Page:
‘Nein, Nein, Nein!’ Jerry Stahl finds humor in ‘museum of hell’

Written by Zoie Matthew and Rebekah Ludman, produced by Giuliana Mayo

Jerry Stahl talks about his bizarre and sometimes darkly funny visits to historic Nazi concentration camps in his new book, “Nein, Nein, Nein!” Courtesy of Akashic Books.

Jerry Stahl set out on a guided bus tour across Poland and Germany in fall 2016 — but this wasn’t your average sightseeing trip. He was visiting the region’s historic Nazi concentration camps — a harrowing, bizzare, and sometimes darkly comic journey that he catalogues in his new book “Nein, Nein, Nein!

Best known for his 1995 drug memoir “Permanent Midnight,” the LA-based novelist, memoirist, and screenwriter turns his trademark wit on the oddities of the Holocaust tourism industry — from the other passengers’ strange behaviour to the twisted snack bar at Auschwitz. 

“I wanted to walk on the ground where my people were murdered, where … the worst that can happen happened,” says Stahl. “I get there, ready for this experience at Auschwitz, and the first thing I see is the Auschwitz snack bar, which is people having a little nosh, a little post-oven nibble of pizza and Fanta. And I just thought, well, you wanted to see humanity. So here is humanity.”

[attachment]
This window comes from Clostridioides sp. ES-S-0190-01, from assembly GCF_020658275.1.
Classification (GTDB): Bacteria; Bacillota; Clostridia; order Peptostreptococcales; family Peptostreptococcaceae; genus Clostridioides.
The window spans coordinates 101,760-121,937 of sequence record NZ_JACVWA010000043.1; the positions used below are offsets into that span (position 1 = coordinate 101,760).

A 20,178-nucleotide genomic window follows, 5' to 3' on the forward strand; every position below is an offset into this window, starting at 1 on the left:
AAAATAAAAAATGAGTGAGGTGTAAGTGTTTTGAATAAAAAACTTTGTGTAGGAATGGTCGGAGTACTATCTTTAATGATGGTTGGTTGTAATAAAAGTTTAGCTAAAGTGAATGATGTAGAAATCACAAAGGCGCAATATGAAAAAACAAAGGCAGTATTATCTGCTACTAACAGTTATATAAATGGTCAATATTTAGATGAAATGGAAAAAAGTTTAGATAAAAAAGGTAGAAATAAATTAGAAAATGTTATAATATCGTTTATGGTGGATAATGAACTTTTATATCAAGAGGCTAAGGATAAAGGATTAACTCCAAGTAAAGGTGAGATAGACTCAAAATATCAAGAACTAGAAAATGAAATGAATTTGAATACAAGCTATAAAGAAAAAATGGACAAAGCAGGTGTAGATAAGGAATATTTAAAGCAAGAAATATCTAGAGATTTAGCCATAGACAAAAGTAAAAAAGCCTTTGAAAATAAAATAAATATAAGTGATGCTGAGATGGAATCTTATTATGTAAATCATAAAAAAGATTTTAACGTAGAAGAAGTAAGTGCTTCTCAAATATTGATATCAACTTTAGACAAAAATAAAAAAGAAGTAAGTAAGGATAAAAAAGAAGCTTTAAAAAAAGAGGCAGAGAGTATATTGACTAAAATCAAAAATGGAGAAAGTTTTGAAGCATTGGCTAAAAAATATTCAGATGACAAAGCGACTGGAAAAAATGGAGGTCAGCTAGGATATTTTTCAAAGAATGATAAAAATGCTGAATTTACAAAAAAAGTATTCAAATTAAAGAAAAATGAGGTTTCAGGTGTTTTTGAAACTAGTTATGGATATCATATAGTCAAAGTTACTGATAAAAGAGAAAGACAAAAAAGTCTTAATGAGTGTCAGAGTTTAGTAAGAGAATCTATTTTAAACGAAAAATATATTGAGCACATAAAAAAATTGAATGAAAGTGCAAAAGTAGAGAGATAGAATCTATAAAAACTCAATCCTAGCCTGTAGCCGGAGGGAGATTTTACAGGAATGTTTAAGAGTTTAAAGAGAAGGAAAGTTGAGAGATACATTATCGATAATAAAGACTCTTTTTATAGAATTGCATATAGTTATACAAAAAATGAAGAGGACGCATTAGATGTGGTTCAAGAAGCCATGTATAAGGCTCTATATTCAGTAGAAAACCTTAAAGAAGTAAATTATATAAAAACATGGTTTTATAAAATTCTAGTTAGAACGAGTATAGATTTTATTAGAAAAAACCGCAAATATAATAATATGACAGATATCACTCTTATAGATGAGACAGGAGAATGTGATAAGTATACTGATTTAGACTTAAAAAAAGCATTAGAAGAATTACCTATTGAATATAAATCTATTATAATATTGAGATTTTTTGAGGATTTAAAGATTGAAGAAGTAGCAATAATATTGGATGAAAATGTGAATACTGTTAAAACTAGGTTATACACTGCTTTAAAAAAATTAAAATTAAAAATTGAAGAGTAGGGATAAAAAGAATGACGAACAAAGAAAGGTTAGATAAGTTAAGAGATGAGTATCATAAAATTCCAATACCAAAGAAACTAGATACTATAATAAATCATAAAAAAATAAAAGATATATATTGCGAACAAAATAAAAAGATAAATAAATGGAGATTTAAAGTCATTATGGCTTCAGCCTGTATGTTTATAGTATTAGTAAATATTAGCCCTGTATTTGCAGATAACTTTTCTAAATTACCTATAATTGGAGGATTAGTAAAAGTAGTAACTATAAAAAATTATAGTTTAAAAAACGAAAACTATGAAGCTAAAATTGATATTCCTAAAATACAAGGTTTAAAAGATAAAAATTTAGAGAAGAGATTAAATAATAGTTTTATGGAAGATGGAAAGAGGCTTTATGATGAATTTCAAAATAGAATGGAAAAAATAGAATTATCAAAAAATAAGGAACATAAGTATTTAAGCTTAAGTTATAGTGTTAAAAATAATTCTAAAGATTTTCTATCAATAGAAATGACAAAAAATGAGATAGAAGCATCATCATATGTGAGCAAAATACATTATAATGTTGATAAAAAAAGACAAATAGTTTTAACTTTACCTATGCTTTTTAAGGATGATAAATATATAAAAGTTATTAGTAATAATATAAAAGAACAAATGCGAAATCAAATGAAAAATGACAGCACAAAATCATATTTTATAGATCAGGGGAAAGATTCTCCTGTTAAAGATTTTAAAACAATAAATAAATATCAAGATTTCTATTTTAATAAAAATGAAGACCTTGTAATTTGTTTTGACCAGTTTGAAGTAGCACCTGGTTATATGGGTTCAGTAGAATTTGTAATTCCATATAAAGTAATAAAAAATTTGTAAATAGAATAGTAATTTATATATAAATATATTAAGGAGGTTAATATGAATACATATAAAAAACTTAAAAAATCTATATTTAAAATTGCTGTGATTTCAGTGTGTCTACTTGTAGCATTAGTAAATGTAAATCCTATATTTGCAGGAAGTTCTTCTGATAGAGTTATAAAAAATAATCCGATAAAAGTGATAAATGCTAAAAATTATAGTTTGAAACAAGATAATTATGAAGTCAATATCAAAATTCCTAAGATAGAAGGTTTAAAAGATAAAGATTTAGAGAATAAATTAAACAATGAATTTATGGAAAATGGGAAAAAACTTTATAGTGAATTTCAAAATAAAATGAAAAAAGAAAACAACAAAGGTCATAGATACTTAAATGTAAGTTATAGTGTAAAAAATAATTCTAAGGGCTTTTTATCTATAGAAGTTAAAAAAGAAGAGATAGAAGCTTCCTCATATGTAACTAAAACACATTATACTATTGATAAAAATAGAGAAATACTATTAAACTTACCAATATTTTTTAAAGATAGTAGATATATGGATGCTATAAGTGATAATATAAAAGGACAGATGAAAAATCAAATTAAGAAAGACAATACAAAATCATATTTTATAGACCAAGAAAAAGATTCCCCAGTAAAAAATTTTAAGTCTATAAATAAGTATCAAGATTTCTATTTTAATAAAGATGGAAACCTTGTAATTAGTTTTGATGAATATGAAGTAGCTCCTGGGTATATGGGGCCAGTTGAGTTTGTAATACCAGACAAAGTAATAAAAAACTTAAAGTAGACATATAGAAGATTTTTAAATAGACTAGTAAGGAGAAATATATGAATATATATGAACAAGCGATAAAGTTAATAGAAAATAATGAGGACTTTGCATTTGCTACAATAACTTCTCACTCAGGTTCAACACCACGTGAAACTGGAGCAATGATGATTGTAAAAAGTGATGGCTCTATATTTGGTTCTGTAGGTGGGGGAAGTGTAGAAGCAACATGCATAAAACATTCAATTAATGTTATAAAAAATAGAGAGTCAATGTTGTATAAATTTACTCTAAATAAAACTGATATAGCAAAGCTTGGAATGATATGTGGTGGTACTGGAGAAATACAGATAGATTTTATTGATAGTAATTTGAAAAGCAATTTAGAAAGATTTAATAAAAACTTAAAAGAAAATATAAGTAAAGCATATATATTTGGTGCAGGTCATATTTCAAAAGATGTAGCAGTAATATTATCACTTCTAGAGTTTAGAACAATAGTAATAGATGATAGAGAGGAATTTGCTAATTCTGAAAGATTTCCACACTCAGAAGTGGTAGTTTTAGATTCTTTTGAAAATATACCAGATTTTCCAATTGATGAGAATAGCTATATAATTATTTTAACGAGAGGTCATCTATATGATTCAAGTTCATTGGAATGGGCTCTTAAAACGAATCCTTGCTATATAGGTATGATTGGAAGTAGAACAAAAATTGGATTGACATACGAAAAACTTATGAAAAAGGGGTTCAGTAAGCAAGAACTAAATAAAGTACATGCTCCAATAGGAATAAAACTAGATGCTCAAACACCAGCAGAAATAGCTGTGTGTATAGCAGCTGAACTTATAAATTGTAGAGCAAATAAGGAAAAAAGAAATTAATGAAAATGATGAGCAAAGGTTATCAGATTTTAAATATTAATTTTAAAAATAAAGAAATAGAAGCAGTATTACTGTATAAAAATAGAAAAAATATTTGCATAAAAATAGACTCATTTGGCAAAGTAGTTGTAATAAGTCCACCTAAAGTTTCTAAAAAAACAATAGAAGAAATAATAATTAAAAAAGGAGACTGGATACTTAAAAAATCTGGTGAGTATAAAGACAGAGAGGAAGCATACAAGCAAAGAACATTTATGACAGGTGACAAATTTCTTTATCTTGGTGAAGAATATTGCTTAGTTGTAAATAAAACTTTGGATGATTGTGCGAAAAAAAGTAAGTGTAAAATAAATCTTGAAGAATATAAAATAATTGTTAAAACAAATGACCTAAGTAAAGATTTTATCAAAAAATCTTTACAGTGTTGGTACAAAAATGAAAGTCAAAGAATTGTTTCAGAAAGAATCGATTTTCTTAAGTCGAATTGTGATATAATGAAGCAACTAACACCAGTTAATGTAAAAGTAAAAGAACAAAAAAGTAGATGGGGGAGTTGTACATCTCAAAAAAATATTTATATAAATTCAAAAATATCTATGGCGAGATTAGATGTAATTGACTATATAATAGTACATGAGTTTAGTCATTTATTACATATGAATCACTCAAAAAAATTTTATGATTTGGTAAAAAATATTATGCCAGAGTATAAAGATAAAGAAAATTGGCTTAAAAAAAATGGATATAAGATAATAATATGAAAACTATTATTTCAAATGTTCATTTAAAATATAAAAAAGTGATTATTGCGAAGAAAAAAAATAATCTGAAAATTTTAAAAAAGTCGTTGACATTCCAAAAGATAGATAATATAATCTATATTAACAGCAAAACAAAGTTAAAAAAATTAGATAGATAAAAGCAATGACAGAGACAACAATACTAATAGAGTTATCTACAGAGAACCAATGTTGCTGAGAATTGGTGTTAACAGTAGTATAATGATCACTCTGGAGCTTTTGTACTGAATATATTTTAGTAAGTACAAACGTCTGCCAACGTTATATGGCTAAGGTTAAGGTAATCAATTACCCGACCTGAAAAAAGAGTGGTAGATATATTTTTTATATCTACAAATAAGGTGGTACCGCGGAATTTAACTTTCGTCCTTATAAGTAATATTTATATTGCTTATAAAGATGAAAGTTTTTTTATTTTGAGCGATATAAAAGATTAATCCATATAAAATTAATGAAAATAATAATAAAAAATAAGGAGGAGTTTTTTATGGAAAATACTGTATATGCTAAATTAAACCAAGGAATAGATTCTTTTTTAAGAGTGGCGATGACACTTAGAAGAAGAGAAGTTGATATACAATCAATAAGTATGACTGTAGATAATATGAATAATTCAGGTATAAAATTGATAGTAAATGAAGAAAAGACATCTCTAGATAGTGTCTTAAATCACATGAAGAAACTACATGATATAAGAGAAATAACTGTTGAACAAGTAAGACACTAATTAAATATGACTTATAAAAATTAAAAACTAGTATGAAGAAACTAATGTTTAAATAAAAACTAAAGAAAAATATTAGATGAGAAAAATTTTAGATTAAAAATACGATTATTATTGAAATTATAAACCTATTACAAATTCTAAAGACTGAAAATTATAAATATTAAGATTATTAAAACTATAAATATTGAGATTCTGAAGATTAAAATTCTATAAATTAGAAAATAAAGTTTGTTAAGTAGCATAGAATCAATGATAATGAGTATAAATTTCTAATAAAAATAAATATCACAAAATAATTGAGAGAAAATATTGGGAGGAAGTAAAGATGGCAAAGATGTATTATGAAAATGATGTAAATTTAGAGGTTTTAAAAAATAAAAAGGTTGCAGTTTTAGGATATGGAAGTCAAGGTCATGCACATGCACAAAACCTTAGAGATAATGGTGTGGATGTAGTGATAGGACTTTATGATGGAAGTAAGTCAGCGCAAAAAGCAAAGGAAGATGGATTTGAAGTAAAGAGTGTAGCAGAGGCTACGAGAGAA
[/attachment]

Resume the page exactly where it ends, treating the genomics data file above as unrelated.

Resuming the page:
Some guests at the camps are dressed like they’re visiting an amusement park, and others are goofing around or texting, Stahl describes. He says that the strange disconnect between the horrific events that took place at these sites and the present day reality of the tourism industry lends them a strange kind of humor.

“I have nothing but respect and empathy and soul-crushing sadness. … You're not really in hell, you're in a museum of hell. And however I think people should behave, if they want to show up in short shorts and a Megadeth t-shirt … that's just how it is, man,” Stahl says.

In the book, Stahl reflects on his own struggles with depression — and the general sense of despair present in American society today. He says  writing about subject matter that makes him and his readers “squirm” can be therapeutic, even when it’s difficult to get through. 

“It’s disturbing, it's tormenting, and it's mortifying,” says Stahl. “But somehow, I think there is a kind of relatability to these things, even if you don't want to admit it.”

Stahl will be in conversation with author Jonathan Ames about his new book “Nein, Nein, Nein!” at Echo Park’s Stories Books & Cafe on Tuesday, July 5th, 2022 at 7pm.